3. In 2016, the GOP candidates were trading insults over hand-size, questioning whether a Canadian-born opponent was eligible for office, and calling each other names like “conman,” “liar,” and “low energy.”

      We Dems fret too much over any disagreement.

      1. Those are all playground insults. The Democrats’ fight, should it happen, will be vicious because it will be over deep ideological divisions within the party and will be egged on by a media (especially online) that will take one of the sides and throw gasoline on the fire.

        Further, with the changes to the nomination system, this could end up being a horrific dogfight.

      1. One of these days, if you haven’t already, I’d love for you to go long-form on your thoughts on Harris. I think you know that I quite like what I’ve seen of her, and recent things keep pulling me that way. You, as a Californian, have a perspective I’m keen to hear.

        1. Short-form: she’s a climber, and has been running for POTUS for several years now. She will do anything, stab any back, (date any corrupt SF mayor), to move up. And now she’s espousing far-left and racially divisive positions in an apparent attempt to jockey for position in this overcrowded field.

          The pre-internet days of running to the left in the primaries, then shifting back to the center in the general, are over. These extremist positions will stick to her were she to be the nominee.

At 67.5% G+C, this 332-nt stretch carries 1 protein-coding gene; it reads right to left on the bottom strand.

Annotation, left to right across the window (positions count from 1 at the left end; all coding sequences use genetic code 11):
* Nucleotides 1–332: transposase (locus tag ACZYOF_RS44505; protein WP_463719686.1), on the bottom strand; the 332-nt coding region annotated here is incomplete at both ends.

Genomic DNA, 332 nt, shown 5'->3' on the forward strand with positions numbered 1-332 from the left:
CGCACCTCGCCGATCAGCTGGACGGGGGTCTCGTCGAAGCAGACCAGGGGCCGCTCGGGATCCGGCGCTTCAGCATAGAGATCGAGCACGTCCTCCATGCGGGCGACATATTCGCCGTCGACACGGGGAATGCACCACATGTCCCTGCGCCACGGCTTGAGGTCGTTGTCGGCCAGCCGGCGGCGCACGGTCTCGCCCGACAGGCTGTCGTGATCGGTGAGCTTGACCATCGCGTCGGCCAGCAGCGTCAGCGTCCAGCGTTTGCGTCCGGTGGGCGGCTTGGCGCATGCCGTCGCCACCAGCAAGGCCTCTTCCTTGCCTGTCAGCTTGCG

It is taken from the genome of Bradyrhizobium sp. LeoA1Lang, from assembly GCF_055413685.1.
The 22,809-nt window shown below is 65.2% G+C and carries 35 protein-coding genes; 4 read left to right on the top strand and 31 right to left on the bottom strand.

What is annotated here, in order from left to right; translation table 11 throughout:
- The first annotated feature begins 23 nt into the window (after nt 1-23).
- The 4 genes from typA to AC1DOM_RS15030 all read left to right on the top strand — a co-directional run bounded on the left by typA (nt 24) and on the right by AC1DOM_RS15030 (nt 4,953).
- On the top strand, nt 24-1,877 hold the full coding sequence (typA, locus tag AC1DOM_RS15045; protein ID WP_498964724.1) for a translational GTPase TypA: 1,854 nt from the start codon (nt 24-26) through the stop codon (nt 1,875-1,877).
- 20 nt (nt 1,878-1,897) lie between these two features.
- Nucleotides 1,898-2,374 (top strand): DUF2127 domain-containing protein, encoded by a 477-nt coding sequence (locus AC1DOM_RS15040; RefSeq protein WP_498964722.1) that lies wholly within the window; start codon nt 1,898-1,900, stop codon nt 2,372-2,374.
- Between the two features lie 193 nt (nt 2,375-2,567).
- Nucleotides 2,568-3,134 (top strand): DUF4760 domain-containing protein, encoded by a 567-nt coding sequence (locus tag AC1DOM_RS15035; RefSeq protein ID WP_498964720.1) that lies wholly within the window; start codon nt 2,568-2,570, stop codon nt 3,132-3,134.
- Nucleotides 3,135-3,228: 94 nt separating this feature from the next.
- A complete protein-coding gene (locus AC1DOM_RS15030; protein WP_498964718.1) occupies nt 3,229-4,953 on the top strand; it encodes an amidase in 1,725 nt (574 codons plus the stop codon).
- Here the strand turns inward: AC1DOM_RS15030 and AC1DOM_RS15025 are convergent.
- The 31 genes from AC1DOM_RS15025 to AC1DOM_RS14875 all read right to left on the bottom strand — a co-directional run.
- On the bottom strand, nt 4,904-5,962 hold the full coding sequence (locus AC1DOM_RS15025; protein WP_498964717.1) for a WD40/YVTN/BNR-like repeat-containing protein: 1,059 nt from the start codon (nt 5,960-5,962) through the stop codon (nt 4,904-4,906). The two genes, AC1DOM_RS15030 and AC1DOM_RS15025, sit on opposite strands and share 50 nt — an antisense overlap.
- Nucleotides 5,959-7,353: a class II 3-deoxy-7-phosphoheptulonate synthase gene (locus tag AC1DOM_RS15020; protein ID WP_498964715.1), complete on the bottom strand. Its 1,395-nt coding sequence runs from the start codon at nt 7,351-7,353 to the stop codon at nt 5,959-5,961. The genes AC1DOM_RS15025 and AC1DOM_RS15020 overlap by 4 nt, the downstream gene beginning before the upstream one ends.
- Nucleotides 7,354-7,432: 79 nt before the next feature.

She’s also promised what would be an imperial presidency operating by fiat, which I find troubling.

          1. Interested to know more!

            A climber and that distinguishes and diminishes her from every other candidate for higher office ever how?

            Very interested to know more about how an adult “dating” (wink-wink) a mayor (corrupt or otherwise) is anyone’s business, or how gossip and innuendo delegitimize such a person’s achievements.

            What are the definitions of “far-left” and “racially divisive” positions? And how does a voter distinguish an “attempt to jockey for position” from, say, “campaigning for office”? Are those objective or subjective categories? Seems to me like they are a matter of opinion but they are stated as if they are measurable and factual, so I’d appreciate clarifying that if we could please.

            Are “extremist positions” the same ones as the “far-left” and “racially divisive” ones? Is public polling any indication of where positions land on these spectra? How popular they are? How successful they might be in achieving a given social end? How popular a given end would be? Or maybe just the idea of using public policy to achieve anything popular is leftist and racist – and if that’s the case, why do the degrees of leftist/racist matter? I mean if “a little left of center” is already a bad thing that will “stick,” who cares how far left a position is?